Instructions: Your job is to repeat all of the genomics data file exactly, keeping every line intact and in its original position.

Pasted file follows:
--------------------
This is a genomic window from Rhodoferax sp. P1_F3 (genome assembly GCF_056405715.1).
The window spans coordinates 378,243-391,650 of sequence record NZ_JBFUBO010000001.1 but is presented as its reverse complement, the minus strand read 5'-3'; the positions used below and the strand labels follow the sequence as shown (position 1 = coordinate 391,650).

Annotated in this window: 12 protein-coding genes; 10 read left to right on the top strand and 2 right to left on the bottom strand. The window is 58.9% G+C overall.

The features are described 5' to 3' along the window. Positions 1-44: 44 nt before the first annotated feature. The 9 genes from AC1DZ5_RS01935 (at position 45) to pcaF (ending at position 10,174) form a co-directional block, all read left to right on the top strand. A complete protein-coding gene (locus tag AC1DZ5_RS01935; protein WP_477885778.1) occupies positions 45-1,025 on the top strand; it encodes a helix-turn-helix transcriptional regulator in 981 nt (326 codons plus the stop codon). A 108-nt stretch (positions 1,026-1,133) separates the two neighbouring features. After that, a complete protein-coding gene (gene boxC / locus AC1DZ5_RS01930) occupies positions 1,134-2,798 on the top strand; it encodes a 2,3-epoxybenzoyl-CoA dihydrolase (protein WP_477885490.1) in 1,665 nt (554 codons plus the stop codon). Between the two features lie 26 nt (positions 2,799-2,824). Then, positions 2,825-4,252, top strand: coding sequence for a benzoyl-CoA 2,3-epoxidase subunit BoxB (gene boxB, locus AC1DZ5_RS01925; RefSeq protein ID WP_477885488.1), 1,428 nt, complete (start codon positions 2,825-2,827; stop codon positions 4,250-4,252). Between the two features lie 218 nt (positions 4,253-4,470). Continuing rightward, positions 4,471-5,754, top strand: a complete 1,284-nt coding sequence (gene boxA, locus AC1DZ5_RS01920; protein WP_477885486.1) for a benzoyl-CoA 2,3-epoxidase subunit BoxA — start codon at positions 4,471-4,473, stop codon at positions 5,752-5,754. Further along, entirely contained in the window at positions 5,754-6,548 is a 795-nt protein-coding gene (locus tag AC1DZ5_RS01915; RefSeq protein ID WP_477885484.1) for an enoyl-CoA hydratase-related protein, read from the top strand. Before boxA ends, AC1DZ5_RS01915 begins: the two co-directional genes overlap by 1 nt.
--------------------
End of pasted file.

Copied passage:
This is a genomic window from Rhodoferax sp. P1_F3 (genome assembly GCF_056405715.1).
The window spans coordinates 378,243-391,650 of sequence record NZ_JBFUBO010000001.1 but is presented as its reverse complement, the minus strand read 5'-3'; the positions used below and the strand labels follow the sequence as shown (position 1 = coordinate 391,650).

Annotated in this window: 12 protein-coding genes; 10 read left to right on the top strand and 2 right to left on the bottom strand. The window is 58.9% G+C overall.

The features are described 5' to 3' along the window. Positions 1-44: 44 nt before the first annotated feature. The 9 genes from AC1DZ5_RS01935 (at position 45) to pcaF (ending at position 10,174) form a co-directional block, all read left to right on the top strand. A complete protein-coding gene (locus tag AC1DZ5_RS01935; protein WP_477885778.1) occupies positions 45-1,025 on the top strand; it encodes a helix-turn-helix transcriptional regulator in 981 nt (326 codons plus the stop codon). A 108-nt stretch (positions 1,026-1,133) separates the two neighbouring features. After that, a complete protein-coding gene (gene boxC / locus AC1DZ5_RS01930) occupies positions 1,134-2,798 on the top strand; it encodes a 2,3-epoxybenzoyl-CoA dihydrolase (protein WP_477885490.1) in 1,665 nt (554 codons plus the stop codon). Between the two features lie 26 nt (positions 2,799-2,824). Then, positions 2,825-4,252, top strand: coding sequence for a benzoyl-CoA 2,3-epoxidase subunit BoxB (gene boxB, locus AC1DZ5_RS01925; RefSeq protein ID WP_477885488.1), 1,428 nt, complete (start codon positions 2,825-2,827; stop codon positions 4,250-4,252). Between the two features lie 218 nt (positions 4,253-4,470). Continuing rightward, positions 4,471-5,754, top strand: a complete 1,284-nt coding sequence (gene boxA, locus AC1DZ5_RS01920; protein WP_477885486.1) for a benzoyl-CoA 2,3-epoxidase subunit BoxA — start codon at positions 4,471-4,473, stop codon at positions 5,752-5,754. Further along, entirely contained in the window at positions 5,754-6,548 is a 795-nt protein-coding gene (locus tag AC1DZ5_RS01915; RefSeq protein ID WP_477885484.1) for an enoyl-CoA hydratase-related protein, read from the top strand. Before boxA ends, AC1DZ5_RS01915 begins: the two co-directional genes overlap by 1 nt.